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Truth To Power

the strong do as they wish, and the weak suffer as they must

Why the repeal of DADT matters- to me

I’m not gay.

I think anyone who enlists in our military is a fool.

So why do I consider the repeal of Don’t Ask, Don’t Tell to be a landmark day?

Because I loved my father, and I wished I could have known him better.

My father joined the army the day after he graduated high school. He did so, I imagine, for two reasons. One was to be able to attend college under the GI Bill. The second reason was to get the hell out of Cario, Georgia. You see, my father was gay- although I never heard that from his lips. I have to imagine that his sexuality was a major factor in his life, as it is in most peoples. But he wasn’t able to talk to his only son about one of the core issues of his life, and now, twenty years past his death, I’ve been giving a lot of thought as to why.

It’s because he wasn’t just gay- he was queer. The dictionary defines “queer” as strange or odd from a conventional viewpoint; and of a questionable nature or character; suspicious; shady. I can only ponder how “odd” my father felt in south Georgia in those days, how different he pictured himself from his town, his friends, and his family. It never left him. And the reason he felt this way was because people made him feel that way. He was made to feel ashamed of being different, and it silenced him his entire life. He escaped the small town of his birth and became an army radio operator at Fort Benning, and then onto the University of Georgia, but he never escaped that feeling inside him that he had something to be ashamed of, something to hide, even from me.

He felt ashamed because society as a whole found homosexuality repugnant and unnatural. It wasn’t until 1973 that the American Psychiatric Association declassified it as a mental disorder, but I doubt that made any difference to my dad. I was 11 then, and my parents were still married, such as it was. It wasn’t long after that he left the house and began life on his own, a life of community theater and risky behavior, that ended with his death from AIDS in a VA hospital. He died alone, other than me, his mind rotted away from dementia. When I closed out his house I came across things I wish I hadn’t, things that confirmed my suspicions about his lifestyle, and while they shocked and saddened me then, that wasn’t as sad as my realization that he had left them there purposely, so I would know. I wish we could have talked. I wish he hadn’t hated that aspect of himself so much that he felt he had to hide it from me.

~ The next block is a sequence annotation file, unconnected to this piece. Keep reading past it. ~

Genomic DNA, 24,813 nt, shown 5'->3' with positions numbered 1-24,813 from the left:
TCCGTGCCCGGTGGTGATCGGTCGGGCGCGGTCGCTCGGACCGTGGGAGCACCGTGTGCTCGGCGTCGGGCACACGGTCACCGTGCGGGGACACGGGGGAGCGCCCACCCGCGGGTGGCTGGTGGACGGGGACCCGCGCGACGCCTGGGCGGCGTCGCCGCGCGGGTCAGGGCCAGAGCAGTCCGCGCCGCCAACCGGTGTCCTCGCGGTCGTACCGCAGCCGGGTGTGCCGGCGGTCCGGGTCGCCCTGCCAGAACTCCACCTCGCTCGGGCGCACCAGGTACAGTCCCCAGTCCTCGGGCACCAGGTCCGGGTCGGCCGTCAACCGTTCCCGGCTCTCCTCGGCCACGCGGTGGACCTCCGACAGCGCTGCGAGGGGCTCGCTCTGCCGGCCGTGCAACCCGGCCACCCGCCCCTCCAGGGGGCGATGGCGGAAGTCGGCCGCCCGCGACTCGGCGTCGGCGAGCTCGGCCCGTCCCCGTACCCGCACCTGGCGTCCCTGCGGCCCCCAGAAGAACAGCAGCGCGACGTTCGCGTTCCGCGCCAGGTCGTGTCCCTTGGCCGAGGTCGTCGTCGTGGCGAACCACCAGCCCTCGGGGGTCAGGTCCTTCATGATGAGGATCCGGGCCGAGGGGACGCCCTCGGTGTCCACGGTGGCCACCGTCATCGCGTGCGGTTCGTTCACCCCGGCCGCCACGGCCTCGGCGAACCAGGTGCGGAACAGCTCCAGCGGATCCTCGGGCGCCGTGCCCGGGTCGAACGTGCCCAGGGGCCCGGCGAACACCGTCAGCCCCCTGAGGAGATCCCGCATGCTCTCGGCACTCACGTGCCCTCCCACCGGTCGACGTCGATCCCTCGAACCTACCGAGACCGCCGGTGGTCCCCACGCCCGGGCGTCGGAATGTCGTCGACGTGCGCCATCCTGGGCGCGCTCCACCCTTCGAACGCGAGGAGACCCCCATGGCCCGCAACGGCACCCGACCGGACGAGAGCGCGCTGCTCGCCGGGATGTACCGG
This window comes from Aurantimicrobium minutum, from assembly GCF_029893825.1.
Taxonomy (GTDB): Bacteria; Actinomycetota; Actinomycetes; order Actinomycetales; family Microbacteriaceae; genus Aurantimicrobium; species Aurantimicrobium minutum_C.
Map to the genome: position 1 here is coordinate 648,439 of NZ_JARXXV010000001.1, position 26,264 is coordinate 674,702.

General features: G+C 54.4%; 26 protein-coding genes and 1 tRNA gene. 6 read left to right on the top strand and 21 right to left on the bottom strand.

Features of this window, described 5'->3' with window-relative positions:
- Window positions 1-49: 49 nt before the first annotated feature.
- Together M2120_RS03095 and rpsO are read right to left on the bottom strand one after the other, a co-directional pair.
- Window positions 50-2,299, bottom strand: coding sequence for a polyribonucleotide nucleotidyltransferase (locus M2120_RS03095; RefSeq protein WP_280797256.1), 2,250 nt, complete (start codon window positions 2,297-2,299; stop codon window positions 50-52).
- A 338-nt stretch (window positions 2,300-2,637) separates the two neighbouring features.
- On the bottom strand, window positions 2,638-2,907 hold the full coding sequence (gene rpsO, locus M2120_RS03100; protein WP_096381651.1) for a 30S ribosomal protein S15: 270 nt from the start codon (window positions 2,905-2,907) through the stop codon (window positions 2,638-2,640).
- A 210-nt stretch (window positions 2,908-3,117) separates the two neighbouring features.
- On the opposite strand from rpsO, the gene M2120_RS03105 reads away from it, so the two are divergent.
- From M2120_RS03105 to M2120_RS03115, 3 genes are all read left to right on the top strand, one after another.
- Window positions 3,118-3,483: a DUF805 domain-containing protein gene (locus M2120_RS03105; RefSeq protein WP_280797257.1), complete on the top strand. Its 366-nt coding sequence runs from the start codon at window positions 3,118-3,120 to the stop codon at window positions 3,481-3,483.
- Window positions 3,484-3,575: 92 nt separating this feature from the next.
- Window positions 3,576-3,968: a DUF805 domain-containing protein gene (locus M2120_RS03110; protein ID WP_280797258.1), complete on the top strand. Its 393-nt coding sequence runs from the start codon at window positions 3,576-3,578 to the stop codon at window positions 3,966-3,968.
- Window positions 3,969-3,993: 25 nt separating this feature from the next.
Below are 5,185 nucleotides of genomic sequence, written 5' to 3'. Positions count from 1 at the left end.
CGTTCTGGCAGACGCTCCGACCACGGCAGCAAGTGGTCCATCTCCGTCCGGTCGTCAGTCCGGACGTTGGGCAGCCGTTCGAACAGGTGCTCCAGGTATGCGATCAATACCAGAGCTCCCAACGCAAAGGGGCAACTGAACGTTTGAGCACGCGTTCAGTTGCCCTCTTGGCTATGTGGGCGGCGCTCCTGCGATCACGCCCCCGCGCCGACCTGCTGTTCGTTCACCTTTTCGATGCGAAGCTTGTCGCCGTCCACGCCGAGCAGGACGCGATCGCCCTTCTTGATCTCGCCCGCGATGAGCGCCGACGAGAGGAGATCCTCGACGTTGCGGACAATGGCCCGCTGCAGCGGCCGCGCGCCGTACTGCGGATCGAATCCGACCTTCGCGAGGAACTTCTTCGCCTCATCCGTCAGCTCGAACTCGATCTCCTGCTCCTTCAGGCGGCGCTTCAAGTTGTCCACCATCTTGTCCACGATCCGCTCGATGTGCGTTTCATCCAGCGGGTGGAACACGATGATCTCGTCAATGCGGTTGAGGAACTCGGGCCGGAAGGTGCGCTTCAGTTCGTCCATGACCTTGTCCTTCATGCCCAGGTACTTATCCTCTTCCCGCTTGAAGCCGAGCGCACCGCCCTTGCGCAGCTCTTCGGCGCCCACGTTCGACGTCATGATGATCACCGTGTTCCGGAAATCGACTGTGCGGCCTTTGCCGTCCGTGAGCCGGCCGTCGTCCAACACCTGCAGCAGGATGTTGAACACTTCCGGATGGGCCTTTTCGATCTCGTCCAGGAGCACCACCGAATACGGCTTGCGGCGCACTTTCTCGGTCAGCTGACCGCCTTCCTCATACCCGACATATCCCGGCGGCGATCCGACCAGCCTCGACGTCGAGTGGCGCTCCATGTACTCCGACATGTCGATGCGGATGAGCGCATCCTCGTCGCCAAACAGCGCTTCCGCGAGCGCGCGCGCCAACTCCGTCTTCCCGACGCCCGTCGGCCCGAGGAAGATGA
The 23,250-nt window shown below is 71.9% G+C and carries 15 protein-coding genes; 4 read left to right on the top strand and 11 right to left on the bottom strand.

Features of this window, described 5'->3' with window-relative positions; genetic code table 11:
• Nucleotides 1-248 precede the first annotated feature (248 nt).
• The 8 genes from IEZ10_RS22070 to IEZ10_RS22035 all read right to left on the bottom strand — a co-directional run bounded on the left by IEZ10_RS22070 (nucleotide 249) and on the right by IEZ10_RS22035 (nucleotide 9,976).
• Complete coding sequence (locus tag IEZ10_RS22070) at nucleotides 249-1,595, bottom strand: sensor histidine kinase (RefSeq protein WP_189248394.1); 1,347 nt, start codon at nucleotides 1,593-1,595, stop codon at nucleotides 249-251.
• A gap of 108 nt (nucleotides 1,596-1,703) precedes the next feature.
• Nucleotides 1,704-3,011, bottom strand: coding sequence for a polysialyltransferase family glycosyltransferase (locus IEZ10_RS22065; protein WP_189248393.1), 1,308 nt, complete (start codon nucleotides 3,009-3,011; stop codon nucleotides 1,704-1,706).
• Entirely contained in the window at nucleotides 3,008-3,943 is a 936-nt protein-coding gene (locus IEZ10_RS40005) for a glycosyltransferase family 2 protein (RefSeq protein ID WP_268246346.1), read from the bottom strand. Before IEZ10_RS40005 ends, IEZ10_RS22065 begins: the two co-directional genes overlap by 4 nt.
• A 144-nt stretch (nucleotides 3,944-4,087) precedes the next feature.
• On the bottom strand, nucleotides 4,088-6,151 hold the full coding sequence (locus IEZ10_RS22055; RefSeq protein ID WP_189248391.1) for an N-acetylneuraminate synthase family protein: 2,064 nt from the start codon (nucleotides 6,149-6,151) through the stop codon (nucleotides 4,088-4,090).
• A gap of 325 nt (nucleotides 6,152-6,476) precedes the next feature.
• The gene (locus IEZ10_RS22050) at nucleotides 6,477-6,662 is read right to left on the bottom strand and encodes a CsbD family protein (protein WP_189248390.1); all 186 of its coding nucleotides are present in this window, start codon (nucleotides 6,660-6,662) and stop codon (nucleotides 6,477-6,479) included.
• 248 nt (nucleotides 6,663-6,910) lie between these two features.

DADT was one leg of a table called discrimination. It is a table that allows a small group of people to stand above others and look down upon them, to ostracize them, to shun them from “normal society”. DADT mainstreamed hate, gave homophobia the government stamp of approval. It was just one more door slammed in a persons face, one more avenue closed, one more reminder that you are different, wrong, something to be avoided and feared and loathed. DADT was a leg of table that stood forever between my father and I, and kept us from fully being a family. That table robbed me of a part of my father, of a part of my life that I’ll never experience. There are still many legs to that table, more than I’ll live to see gone. But maybe by the time my son is my age, he’ll live in a different world, a world where haters are shunned, not championed. A world where whom a person loves is no ones business but their own. A world where foolish gays can serve the American empire in its final days, if they so choose.